Does Higher ICU Volume Lead to Lower Mortality?
As Abbenbroek et al. noted, "There appears to be a high-volume threshold at which point the risk adjusted mortality benefit is also lost, suggesting a window of optimal ICU organisational performance exists between low and high volumes."
Materials and Methods
Data for this integrative literature review were sourced from EMBASE, PubMed, and the Cumulative Index to Nursing and Allied Health Literature (CINAHL) electronic databases. The search included all available studies published in English from 1995 to 2012. All study types were considered, including cross-sectional, cohort studies, case-control and randomised control trials.
Inclusion criteria required that studies were: (1) conducted in ICU; (2) involved only adult ICU patients; (3) studied patient mortality against volume; and (4) included risk adjustment of the patient population to control for potential confounding. Studies were excluded if not available in English, consisted of a review or editorial or studied paediatric and/or neonatal populations. Elective procedural sub-populations were also excluded due to pre-operative anaesthetic screening for suitability to undergo surgery and post-operative admission to ICU.
A total of 94 studies were retained from the initial search with 72 excluded following abstract review. Of the remaining 22 articles, a further two studies were excluded due to one study being on the impact of ICU occupancy and the other a study of patient outcomes related to the intensity of care received in closed vs. open medical staffing models.
Exploration of key concepts, and interdependencies, related to patient volume, volume definitions, ICU case-mix, risk adjustment and risk adjusted mortality was undertaken. Methodological quality and statistical significance was then assessed to determine validity and generalisability of study results.
Variation in volume definition, time that mortality was measured, patient heterogeneity and differing study methods prevented a formal meta-analysis from being undertaken.
Results and Discussion
Twenty quantitative observational studies were included in this review. These studies reported on a combined total of 1,012,783 patients in 2843 ICUs from a broad range of countries, including the U.S., UK, Canada, Australia and Taiwan. Studies were primarily retrospective with three conducted prospectively. Nine studied mechanically ventilated patients, six included all admissions to ICU, three reported on patients with sepsis and one study each on patients post cardiac arrest and those receiving renal replacement therapy.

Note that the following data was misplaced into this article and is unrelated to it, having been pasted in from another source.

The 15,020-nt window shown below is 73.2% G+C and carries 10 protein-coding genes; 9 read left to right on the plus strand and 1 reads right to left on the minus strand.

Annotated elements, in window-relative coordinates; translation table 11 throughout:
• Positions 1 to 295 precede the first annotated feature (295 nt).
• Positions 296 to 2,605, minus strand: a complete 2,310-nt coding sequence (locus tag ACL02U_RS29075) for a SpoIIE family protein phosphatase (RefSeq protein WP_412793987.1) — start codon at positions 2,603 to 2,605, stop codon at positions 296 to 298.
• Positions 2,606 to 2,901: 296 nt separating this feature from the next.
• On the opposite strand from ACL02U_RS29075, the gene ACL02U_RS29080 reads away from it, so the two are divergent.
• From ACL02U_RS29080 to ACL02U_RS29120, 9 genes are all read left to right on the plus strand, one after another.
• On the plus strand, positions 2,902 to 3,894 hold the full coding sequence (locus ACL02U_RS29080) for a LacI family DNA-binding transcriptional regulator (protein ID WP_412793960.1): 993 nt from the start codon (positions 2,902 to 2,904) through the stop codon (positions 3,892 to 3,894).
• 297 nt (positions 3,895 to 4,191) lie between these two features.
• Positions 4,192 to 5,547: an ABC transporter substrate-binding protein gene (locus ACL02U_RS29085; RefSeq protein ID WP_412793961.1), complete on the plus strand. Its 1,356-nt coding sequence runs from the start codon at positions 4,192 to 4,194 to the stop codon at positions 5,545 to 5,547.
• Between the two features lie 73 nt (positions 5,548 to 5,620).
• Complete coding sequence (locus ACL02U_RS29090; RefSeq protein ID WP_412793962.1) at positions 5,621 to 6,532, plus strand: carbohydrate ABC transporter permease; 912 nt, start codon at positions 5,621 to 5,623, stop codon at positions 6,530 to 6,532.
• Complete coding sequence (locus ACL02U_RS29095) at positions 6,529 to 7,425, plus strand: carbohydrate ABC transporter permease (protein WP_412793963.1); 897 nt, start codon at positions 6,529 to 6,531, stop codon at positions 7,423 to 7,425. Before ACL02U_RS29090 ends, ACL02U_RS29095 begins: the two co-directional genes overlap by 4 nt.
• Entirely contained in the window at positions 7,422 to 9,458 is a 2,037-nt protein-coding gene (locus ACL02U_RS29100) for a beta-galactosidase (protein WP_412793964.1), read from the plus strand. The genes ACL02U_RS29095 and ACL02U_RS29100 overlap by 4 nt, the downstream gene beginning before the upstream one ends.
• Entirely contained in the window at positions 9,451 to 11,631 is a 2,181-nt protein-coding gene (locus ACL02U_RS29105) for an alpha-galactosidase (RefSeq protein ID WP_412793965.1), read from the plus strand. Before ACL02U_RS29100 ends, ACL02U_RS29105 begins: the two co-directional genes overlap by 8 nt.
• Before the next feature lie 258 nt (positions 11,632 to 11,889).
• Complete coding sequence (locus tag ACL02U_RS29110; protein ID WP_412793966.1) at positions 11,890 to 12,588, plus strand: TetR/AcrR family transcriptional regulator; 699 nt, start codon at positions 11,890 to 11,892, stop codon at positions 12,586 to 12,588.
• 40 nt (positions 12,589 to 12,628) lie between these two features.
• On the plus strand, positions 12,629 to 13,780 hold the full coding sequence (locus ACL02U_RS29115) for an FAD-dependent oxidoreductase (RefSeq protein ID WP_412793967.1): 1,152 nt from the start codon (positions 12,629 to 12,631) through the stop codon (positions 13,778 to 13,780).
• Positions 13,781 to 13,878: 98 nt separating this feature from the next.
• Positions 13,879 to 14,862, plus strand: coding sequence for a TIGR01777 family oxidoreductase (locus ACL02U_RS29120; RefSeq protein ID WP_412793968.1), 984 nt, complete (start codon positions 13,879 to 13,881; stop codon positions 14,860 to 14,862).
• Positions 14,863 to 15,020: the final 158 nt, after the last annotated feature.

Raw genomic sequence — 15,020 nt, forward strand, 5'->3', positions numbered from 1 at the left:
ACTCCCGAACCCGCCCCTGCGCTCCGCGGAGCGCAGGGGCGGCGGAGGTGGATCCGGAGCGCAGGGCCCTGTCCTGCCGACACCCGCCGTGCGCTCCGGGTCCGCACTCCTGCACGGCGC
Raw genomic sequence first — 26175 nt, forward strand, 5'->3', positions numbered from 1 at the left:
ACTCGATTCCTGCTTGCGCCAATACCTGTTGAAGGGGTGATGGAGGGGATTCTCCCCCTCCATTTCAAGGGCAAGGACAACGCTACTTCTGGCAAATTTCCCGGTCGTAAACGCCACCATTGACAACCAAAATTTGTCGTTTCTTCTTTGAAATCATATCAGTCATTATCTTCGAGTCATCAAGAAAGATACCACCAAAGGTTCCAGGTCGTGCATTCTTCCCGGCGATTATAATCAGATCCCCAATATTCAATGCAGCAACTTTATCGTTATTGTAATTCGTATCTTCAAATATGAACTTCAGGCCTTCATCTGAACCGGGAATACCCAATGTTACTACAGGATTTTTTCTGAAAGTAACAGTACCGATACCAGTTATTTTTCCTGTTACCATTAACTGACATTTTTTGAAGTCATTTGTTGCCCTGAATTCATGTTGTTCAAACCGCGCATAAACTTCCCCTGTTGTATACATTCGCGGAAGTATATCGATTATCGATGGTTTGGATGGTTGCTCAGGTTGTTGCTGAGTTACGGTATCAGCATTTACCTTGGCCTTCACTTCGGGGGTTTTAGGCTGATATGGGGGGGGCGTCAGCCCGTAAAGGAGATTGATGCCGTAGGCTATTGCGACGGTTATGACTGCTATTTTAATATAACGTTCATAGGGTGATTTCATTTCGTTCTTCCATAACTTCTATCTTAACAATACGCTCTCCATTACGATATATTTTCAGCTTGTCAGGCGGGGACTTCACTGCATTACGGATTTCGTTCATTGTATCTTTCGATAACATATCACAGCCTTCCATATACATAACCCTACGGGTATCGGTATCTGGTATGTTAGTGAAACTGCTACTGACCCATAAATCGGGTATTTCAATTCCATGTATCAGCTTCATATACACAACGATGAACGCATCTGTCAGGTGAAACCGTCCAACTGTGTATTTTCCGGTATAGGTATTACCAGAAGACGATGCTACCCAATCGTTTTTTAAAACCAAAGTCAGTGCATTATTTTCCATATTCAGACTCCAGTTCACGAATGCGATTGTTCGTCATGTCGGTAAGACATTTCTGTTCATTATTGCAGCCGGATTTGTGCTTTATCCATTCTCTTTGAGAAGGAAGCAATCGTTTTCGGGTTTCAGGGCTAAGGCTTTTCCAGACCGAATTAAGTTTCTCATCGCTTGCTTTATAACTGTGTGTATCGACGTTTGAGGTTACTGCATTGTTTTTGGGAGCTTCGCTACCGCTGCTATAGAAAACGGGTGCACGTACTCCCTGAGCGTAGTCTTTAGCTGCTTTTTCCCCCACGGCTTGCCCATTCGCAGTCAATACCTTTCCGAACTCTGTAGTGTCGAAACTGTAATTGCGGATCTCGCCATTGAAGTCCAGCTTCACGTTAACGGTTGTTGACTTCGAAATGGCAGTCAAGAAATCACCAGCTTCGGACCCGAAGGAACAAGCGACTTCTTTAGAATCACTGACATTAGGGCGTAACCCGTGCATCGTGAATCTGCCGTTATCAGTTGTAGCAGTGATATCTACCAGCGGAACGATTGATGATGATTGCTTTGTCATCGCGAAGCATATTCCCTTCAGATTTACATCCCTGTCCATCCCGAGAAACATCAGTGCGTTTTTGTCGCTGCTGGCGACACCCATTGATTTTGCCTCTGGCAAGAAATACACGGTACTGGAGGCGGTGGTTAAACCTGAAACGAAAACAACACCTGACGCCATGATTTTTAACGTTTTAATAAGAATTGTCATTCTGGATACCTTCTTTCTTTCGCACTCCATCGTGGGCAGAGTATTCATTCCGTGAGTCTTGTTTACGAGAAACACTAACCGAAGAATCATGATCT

The definition of mortality as the primary outcome measure varied considerably, encompassing mortality occurring in ICU, hospital mortality, 30-day mortality and mortality at one year. Despite the different mortality definitions used, 16 of the 20 studies reported a significant association, although the association was not consistent across all diagnoses.
High-risk, complex and mechanically ventilated patients demonstrated the greatest mortality benefit in high-volume ICUs. The assumption that high-risk ventilated and/or complex patients are best managed in high-volume ICUs underpins the requirement for consolidated larger ICUs with sophisticated infrastructure, technology, clinical support services and expertise.
One factor that may explain improved patient outcomes is the impact on the caseload of medical staff. In a large retrospective study involving over 87,000 ICU patients suffering from pneumonia, the mortality of patients managed by high-volume ICU physicians was found to be half that observed in low-volume ICU physicians. This is attributed to increased physician experience, enhanced clinical training and the adoption of evidence-based standardised clinical practice in an environment with concentrated resources and systematised organisational processes.
A non-linear relationship observed in two studies noted no mortality benefit occurring above a volume threshold of 450 cases annually per diagnostic category and above 711 cases not specific to a diagnostic group. While there may be no benefit to mortality observed above a certain volume threshold there may be secondary detrimental effects associated with organisational fatigue. In particular increased medical and nursing workload has been reported repeatedly to be associated with worse outcomes. Explanations for this include less time for each patient, fewer hygienic measures, more infections, and increased adverse events as care processes break down.
It is evident that there is an association between the volume of patient sub-groups treated in ICU and risk adjusted mortality. Studies suggest patients with higher severity of illness benefit most. A lack of consistent findings across different patient types suggests other factors need to be considered in addition to volume, in particular structural characteristics of the organisation, such as staffing models.
The relationship between volume and mortality is not entirely linear, with low and high thresholds observed at which the volume mortality relationship reverses. This observation is central to understanding the impact of alternative ICU organisational models on patient outcomes, and infers that bigger ICUs may be better but only to a volume threshold. Prospective studies are required to explore this phenomenon further to inform future health policy and capital planning for new and redeveloped intensive care services.
Image Credit: Pixabay.com
Published on : Mon, 2 Feb 2015
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